July 20, 2021
Mind and matter: Modeling the human brain with machine learning
We all like to think that we know ourselves best, but given that our brain activity is largely governed by our subconscious mind, it is probably our brain that knows us better. While this is only a hypothesis, researchers from Japan have already proposed a content recommendation system that assumes this to be true. Essentially, such a system makes use of its user's brain signals (acquired using, say, an MRI scan) when exposed to a particular content and eventually, by exploring various users and contents, builds up a general model of brain activity.
"Once we obtain the 'ultimate' brain model, we should be able to perfectly estimate the brain activity of a person exposed to a specific content," says Prof. Ryoichi Shinkuma from Shibaura Institute of Technology, Japan, who was a part of the team that came up with the idea. "This could provide powerful solutions in the commercial field, such as reduce the costs of targeted advertising."
However, a major drawback presents itself at the outset: Acquiring MRI scans is expensive. A typical brain scan would involve deployment and maintenance costs of an MRI, the labor costs of specialists, and the recruitment costs of a large number of participants. Faced with this challenge, Prof. Shinkuma and his team has come up with an ingenious solution: Using profile information of people to infer their brain model.
In a new study published in the journal IEEE Transactions on Systems, Man, and Cybernetics: Systems, the team proposes a scheme that attempts to mitigate the trade-off between the performance associated with inferring the brain model from profile information and the cost of acquiring that information. "Our scheme utilizes machine learning (ML) to create a brain model based on inference of profile model," explains Prof. Shinkuma. "To reduce the cost of information collection, we make use of the feature selection capability of ML to narrow down the number of questionnaire items by estimating the extent to which each item contributes to the inference performance."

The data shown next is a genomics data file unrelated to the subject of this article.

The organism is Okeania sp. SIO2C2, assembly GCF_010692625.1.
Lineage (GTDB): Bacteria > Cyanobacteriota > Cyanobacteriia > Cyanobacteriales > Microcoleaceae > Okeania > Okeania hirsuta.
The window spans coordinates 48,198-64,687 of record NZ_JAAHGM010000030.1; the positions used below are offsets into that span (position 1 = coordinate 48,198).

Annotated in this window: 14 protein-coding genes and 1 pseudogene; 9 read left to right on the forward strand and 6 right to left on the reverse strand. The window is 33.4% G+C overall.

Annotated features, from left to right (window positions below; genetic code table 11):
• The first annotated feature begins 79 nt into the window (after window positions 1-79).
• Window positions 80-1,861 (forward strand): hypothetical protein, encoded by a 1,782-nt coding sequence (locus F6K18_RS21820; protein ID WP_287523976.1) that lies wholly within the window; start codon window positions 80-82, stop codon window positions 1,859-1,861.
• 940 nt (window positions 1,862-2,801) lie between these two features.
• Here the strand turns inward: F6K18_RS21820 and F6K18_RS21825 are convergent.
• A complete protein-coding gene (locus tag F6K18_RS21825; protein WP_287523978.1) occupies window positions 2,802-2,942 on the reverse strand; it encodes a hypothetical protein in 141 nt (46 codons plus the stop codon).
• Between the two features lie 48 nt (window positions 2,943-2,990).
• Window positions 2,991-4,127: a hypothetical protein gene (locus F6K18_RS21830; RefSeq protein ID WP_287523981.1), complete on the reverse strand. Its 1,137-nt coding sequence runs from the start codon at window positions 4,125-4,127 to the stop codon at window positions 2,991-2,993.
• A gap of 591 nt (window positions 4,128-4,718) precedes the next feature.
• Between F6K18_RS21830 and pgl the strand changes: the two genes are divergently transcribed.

Specifically, the feature selection process quantified the contribution of a questionnaire item by attributing to it an "importance score" and then retained only those with top importance scores for the inference. This allowed the team to maintain a high inference performance while limiting the information cost at the same time.
To validate the effectiveness of their scheme, the team evaluated its performance accuracy using a brain model obtained experimentally and a profile model based on real profile information. They found that the scheme achieved nearly the same level of inference accuracy of the brain model as the case employing 209 questionnaires by using only 15-20 topmost items. This suggested that only the top 10% questionnaire items were enough for inferring the brain model.
"An important next step will be to determine the best combination of ML and feature selection method for optimizing the performance of our scheme," says an excited Prof. Shinkuma, contemplating future research directions of their work. "At the same time, we will need to reduce the total computation cost for real-world applications involving large number of users."
Looks like in a not too distant future, our knowledge of who we are might come from the outside.